• Madskl

    Scott, making a defense statement for melissa leo, that seems a tad bit desperate as well…relax!
    I’m sure no big hram has been done and like you, scott, I absolutely don’t think that a perhaps misguided ad campaign should have any influence whatsoever on the Oscar race. BUT still I hope leo doesn’t nag the Oscar and that’s solely due to her scenery-chewing performance in The Fighter that lacks real life subtlety. My vote would go to Hailee Steinfeld or Jacki Weaver, two incredibly fine-tuned performances.
    But if leo loses, I hope it’s not because of this ad campaign, but beacuse voters liked another performance more. Simple as that.
    But, hey, scott, relax, ok? I mean, not winning an oscar when you have already won a golden glove and a sag…that’s hardly a tragedy, huh? Leo will have no problems scoring big time roles after this awards season, Oscar or no Oscar…

  • Will

    Thanks a lot for this article. It really puts things into perspective.

  • Inkdrone

    I’m afraid I have mixed feelings about this. Sure, she isn’t getting treated like younger or more famous actresses are treated. I get her frustration. But let’s get the facts straight – she is a two time Oscar nominee, everyone knows her work, she is traveling in bigger circles. If it was all about the acting , then it should remain as such and awards should not be part of the reach or the grasp.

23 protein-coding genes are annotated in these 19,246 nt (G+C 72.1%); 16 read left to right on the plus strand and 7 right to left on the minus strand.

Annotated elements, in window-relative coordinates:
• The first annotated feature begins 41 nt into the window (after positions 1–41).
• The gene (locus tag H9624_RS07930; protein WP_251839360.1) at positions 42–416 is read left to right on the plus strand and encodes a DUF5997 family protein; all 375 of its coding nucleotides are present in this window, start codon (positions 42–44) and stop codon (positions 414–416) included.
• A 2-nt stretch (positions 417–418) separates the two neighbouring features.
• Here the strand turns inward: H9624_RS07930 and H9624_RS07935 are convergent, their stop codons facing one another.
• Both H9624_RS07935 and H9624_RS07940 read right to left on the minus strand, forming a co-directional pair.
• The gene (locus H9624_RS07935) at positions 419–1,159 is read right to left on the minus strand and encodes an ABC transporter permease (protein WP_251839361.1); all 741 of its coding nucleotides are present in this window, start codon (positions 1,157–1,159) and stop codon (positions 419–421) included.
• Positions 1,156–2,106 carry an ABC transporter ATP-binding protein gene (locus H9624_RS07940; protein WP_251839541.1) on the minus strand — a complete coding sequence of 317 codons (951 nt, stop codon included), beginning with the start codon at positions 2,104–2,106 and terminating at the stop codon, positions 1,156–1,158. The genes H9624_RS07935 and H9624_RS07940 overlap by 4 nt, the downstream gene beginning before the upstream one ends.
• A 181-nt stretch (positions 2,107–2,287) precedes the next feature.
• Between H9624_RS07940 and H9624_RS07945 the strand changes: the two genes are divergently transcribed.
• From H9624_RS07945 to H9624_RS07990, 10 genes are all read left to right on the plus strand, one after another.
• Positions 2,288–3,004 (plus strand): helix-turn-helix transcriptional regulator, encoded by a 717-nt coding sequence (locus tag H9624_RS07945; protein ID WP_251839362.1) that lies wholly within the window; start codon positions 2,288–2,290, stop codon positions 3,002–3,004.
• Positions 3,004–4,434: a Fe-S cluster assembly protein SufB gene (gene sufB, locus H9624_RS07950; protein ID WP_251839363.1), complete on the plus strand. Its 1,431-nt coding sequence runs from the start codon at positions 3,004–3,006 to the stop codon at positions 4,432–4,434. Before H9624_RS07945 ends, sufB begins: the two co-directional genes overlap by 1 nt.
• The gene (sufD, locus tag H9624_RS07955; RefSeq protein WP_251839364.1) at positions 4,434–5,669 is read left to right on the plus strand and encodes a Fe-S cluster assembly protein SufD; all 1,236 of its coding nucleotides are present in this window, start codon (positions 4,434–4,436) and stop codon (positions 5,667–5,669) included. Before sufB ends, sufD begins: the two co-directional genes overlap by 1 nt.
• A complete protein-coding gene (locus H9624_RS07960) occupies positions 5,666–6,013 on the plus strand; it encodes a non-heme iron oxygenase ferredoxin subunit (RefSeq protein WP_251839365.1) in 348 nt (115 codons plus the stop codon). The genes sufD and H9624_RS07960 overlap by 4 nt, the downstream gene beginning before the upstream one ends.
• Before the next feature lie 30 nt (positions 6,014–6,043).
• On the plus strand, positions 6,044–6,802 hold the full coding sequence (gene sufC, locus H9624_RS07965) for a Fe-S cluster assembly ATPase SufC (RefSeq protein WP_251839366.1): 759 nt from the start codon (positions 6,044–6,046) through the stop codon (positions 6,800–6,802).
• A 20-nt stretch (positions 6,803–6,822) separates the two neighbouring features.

Hell, I am married to a long time character actress who is deeply talented and despite small roles in over 30 films, never got the break that Melissa did… so I have a hard time with not being grateful for where you are.

  • Inkdrone

    First time posting here and it disappeared. Hmmm. I will try again.

    I have mixed feelings about her ad. She is a brilliantly talented actress, who as been lucky enough to have been discovered by a more powerful circle of producers and directors. Sure it sucks that the studio is not behind her and she cant get booked on TV shows because she is an older actress, I get that and I get her “take matters into her own hands” attitude. But let’s be real – she has two Oscar nominations… and more opportunities than hundreds of deelpy talented actresses her age who are auditioning against 20 other hopefuls for one line on LAW AND ORDER. If its really about the work, then it cant be about the awards which are random and have nothing to do with talent.

  • Joyceleo

    Excellent insight! You’ve got it right! She is not only a real person, but an astonishing actor! And thank you, for setting the story straight! And may the best win!

  • GL

    Listen, I know you guys are friends, but here is how I look at it. An Oscar is an honor. To see an actress who had been winning and hitting the right notes go and do this… that’s just crazy. Anyway, after her SAG speech, her snub by BAFTA, and this, and considering that Amy Ryan and Eddie Murphy couldn’t do it, I doubt that she will.